By Rwendland [CC BY-SA 4.0 ], from Wikimedia Commons

September 24, 2018; Guardian and the British Broadcasting Corporation (BBC)

Earlier this month, NPQ wrote about the plans of the British Labour Party, the country’s leading opposition party, to require all companies with 250 or more employees to make provisions for employees to become partial company owners. This week, the Labour Party revealed in far more detail just how “inclusive ownership funds” under a future Labour government would function.

In particular, the details revealed include the following:

  • An estimated 10.7 million workers—40 percent of Britain’s private sector workforce— at companies with 250 employees or more would be given up to £500 a year each in ownership shares.
  • Additional income per worker would be capped at £500 (about $658 US).
  • Dividends above £500 would go to a fund to pay for public services and welfare. This tax provision is expected to raise £2.1 billion ($2.76 billion US) by the fifth year of implementation.
  • Companies would be required to transfer one percent of their ownership into an inclusive ownership fund each year, up to a maximum of 10 percent. Smaller companies could create similar funds if they choose.
  • The funds would be held and managed collectively; their shares could not be sold or traded; this provision is patterned after Britain’s highly successful John Lewis Partnership, the country’s largest employee-owned firm, with a total of 83,000 employee-owners.
  • Workers’ fund representatives would have voting rights in the same way as other shareholders.

John McDonnell, Labour’s shadow chancellor (Treasurer-in-waiting) explains to Rajeev Syal of the Guardian that the funds “would go some way to redressing growing inequalities after a decade when average pay has not increased in real terms.” McDonnell adds that worker participation in corporate governance has been beneficial in Germany, citing that country as a model for some of Labour’s proposals. In Germany, McDonnell says. “You get more investment, you get longer-term decision making, and you have a growing economy.”

Lorraine Talbot, a British law professor at the University of Birmingham, notes in The Conversation that animating these proposals is “Labour’s mission to treat workers—and to make companies treat workers—not as costs or welfare burdens, but as the creators of value.”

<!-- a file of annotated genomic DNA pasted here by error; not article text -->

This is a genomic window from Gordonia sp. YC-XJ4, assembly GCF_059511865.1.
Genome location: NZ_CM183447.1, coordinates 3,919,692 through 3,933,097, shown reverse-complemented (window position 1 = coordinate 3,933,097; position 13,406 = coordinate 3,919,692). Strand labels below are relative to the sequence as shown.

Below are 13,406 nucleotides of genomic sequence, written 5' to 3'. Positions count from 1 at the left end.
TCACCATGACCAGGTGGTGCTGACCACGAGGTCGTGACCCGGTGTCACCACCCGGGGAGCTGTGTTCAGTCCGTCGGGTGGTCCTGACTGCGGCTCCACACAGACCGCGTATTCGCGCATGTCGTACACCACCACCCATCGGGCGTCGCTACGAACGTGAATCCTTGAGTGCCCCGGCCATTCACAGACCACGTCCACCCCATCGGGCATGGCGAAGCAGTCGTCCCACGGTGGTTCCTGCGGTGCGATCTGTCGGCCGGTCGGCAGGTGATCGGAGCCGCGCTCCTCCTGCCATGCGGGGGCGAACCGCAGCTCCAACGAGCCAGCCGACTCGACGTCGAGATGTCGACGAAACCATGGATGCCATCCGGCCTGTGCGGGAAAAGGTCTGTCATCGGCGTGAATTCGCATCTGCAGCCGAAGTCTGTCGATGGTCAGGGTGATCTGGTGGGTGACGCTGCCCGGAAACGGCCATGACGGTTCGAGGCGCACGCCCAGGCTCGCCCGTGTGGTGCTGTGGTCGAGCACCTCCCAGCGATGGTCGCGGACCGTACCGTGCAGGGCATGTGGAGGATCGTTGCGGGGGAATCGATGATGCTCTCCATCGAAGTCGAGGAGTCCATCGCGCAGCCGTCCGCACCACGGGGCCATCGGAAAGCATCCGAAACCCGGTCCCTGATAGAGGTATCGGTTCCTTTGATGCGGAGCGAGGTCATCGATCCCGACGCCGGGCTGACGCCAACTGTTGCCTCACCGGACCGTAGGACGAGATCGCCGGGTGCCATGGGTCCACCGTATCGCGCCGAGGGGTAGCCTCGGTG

Employee ownership is a major part of Labour’s economic platform, but its economic platform is broader. Another key aspect of Labour’s plans involve a revaluing of the public sector. Water, which remains primarily in public hands in the US, has faced privatization in Britain, but Labour is seeking to bring water and sewerage services back into the public domain.

“Ownership of the existing water and sewerage companies would be transferred to new Regional Water Authorities, with day-to-day operational management in the hands of professional management and the wider workforce,” explains the BBC. Under Labour’s proposal, executives at these firms would earn no more than 20 times than what firm workers earn.

The BBC adds that, “The new authorities would be self-financing, along similar lines to Transport for London, which manages the London Underground, rail and bus services.” Other industries that Labour has announced its intention to bring back into public ownership are the railways, power companies, and the postal service.

All these plans, of course, rely on Labour winning the next British election. While the governing Tory (Conservative) Party is not legally bound to call for new elections until 2022, because of the impending split of Great Britain from the European Union (Brexit), many Britons expect elections to occur in the next year. In other words, Labour’s chance to implement these policies may come very soon.—Steve Dubb